Fair Mountain Christmas
By Heidi Eljarbo
Publication Date: 4th October 2021. Publisher: Independently Published. Page Length: 98 Pages.. Genre: Sweet Romance, Holiday Fiction.
Nostalgia and Christmas miracles burn bright in this uplifting and heartwarming story about new beginnings and falling in love under a blanket of stars.
Fair Mountain, December 1972.
A few days before Christmas, Juni’s editor gives her a writing assignment that throws her far outside her comfort zone. She and her terrier, Leo, retreat to her grandparents’ old cabin in the Norwegian mountains in hopes of inspiration. But the trip turns into a heart-wrenching and emotionally challenging encounter.
Memories of Juni’s childhood seep in as soon as she enters the cabin, and as for the writing assignment…what does she know about what children need for Christmas?
Juni’s focus changes when handsome Henry Norheim from Moose Lodge down the hill unex-pectedly shows up outside her cottage door. His dedication to family, traditions, and Christmas celebration is contagious, but for Juni, coming out of her lonely shell is easier said than done.
As Juni’s deadline draws closer, and the snowflakes softly swirl down on Fair Mountain, she has to face up to her past, open her heart, and dare to take a step forward.
Will the miracle of Christmas live up to its promise of hope, goodwill, and love this year?
The wrought iron candlestick with four holders caught Juni’s attention. Advent, the period of preparation for the birth of the Christ child, had come and gone. She put the advent holder on the kitchen counter. How had she failed to remember? The tradition was to light one candle the fourth Sunday prior to Christmas Eve. Then two the next Sunday, until the last sabbath day before the celebrations when all four candles were lit. She found four candles, placed them in the holder, then lit three of them.
The three candles reminded her of the thrill of anticipation when she was young. Counting the days until Christmas Eve along with the preparations for the celebration had been just as exciting every year.
Leo was napping on his blanket after their walk. He lifted his head and squinted her way to see what she was doing.
“I forgot about advent. Better late than never, Leo boy,” she said and stroked his head.
Juni was not working on dinner or any other snack, so Leo put his head back down.
She picked up the last item in the box. This was her favorite. A snow globe Pa had bought for Juni at the Moose Lodge Christmas festival. She held the glass ball in her hand, turning it over again and again. Like magic, snow swirled around like a blizzard then calmed down and floated in peaceful array on a young girl and boy singing carols. The girl had long dark hair and bangs like her. And the boy was… No, her imagination was playing tricks on her. Still affected by meeting Henry Norheim earlier, she looked closer. Didn’t the little guy resemble him?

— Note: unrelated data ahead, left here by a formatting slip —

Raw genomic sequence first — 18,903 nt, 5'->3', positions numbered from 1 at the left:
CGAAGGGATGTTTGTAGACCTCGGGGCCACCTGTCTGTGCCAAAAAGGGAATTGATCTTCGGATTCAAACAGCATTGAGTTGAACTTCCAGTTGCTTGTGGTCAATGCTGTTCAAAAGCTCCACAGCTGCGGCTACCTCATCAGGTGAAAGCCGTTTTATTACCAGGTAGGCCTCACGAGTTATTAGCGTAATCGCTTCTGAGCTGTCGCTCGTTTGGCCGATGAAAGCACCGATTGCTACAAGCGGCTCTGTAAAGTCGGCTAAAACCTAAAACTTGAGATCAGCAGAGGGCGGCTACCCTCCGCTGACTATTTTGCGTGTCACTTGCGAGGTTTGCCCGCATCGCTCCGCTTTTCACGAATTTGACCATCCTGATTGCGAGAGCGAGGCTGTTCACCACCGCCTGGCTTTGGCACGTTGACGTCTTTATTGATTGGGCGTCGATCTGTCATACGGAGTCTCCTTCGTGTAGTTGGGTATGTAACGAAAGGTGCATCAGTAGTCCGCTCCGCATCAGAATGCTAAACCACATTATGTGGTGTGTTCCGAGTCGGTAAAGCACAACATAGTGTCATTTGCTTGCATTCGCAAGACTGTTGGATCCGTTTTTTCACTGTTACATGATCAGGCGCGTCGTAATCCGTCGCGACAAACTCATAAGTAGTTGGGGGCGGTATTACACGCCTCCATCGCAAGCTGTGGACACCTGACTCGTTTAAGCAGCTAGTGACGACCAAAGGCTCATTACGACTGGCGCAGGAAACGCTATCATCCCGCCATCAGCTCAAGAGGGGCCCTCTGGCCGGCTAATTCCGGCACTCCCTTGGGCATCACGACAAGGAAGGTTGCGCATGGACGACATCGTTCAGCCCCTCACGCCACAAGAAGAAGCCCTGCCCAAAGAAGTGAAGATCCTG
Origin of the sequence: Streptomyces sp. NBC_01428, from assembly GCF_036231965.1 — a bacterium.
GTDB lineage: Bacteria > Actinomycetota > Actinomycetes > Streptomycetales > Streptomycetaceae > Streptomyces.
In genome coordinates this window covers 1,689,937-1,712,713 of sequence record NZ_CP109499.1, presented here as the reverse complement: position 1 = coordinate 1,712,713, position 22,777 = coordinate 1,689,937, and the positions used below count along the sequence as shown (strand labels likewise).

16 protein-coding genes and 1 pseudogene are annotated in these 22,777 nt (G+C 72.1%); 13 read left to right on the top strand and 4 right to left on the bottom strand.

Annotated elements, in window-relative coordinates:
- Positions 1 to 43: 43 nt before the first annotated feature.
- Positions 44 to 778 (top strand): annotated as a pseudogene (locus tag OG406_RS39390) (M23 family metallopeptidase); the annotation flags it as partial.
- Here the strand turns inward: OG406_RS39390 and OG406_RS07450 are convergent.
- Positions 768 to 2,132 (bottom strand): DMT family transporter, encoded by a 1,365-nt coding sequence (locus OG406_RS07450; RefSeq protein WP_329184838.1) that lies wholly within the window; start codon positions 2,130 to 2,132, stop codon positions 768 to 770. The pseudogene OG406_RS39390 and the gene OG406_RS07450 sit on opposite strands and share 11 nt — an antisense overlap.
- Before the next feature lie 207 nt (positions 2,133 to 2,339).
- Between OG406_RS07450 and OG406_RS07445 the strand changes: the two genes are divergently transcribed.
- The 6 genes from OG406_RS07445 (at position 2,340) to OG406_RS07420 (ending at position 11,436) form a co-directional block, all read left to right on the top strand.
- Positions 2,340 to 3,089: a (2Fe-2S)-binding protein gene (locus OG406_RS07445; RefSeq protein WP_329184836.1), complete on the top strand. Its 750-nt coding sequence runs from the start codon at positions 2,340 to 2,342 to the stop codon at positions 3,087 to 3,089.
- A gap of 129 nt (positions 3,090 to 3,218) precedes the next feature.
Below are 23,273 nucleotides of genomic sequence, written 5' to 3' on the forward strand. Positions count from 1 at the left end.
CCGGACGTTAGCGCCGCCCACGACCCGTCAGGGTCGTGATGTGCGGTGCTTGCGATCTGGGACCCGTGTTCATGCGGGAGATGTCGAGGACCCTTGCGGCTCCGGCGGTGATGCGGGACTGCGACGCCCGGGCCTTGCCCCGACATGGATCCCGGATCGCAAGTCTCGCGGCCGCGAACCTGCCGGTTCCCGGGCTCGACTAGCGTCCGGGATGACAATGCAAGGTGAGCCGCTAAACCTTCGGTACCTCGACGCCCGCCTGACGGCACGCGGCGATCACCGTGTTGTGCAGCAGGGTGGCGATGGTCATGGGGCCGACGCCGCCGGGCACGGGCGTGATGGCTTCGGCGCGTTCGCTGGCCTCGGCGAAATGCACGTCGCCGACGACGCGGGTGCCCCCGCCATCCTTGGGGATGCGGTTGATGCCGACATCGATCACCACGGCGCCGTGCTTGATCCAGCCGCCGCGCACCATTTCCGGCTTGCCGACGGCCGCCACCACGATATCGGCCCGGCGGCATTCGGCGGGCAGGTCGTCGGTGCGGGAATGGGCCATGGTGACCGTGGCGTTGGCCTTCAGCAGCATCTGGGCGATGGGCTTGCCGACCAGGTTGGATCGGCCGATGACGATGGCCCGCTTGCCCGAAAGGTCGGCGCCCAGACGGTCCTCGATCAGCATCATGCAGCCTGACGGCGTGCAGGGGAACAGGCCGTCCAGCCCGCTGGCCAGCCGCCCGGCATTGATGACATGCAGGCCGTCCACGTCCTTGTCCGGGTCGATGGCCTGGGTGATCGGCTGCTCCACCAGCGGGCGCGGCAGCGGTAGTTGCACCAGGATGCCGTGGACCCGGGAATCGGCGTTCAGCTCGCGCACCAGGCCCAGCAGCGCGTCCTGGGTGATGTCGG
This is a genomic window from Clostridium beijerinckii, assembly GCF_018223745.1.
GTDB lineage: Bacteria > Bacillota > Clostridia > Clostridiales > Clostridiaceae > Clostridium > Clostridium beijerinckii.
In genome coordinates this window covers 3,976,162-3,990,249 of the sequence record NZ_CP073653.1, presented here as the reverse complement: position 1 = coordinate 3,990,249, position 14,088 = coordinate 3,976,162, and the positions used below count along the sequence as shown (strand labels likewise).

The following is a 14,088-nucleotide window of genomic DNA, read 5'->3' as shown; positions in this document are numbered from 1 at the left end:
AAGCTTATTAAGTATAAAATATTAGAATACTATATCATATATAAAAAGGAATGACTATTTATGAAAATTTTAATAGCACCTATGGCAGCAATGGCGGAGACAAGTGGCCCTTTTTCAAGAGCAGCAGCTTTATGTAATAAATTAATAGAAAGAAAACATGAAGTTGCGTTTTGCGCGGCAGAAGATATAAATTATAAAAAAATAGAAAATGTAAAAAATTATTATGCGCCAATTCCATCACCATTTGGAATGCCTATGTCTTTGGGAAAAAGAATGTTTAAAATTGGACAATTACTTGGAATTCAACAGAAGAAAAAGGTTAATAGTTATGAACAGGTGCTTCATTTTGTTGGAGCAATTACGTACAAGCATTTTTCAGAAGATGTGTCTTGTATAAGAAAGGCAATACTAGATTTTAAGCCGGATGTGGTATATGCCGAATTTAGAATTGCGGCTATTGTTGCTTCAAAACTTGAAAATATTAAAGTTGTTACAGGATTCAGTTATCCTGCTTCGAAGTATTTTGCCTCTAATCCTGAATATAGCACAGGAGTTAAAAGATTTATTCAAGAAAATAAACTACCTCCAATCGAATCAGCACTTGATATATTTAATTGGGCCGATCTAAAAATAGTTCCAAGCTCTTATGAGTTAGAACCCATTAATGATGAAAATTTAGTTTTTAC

“This goes right here on the table for now,” she told Leo. “No need to decorate the entire cabin. We’re going back to town soon enough.”
She gave the dog a sideways glance. “You don’t agree with me?”
Juni sat for a moment. What was she afraid of? Did the decorations remind her of how much she missed her grandparents? Was it too painful to go back in time in order to move forward? If Leo could speak, she was sure he’d tell her to invite the spirit of the season into the cabin and not let the memories connected with the place tug at her natural apprehension.
She stood. “Come on, boy. We need to go find a branch or something to put the ornaments on.”
Wide awake and ready, Leo jumped up and stretched his legs. He was not one to dismiss a walk or five.
They went outside and cut down a branch from a fat spruce. She would not stay in the mountains long enough to bother with a full tree, but a single, deep-green bough would display the ornaments in a proper manner.
Juni placed the branch on the chest of drawers in the living room and fastened the decorations. She plugged in the cable for the lights and took a step back, her arms folded and a smile on her face. Yes, her friends in town provided good times, movies, and fun parties. But what washed over her now was a mood she could only describe as joy. When did she last feel this way? When she’d painted the walls in her small apartment? Bought those expensive shoes on display in the store window? Sure, those moments had given her satisfaction, but this… This was pure happiness.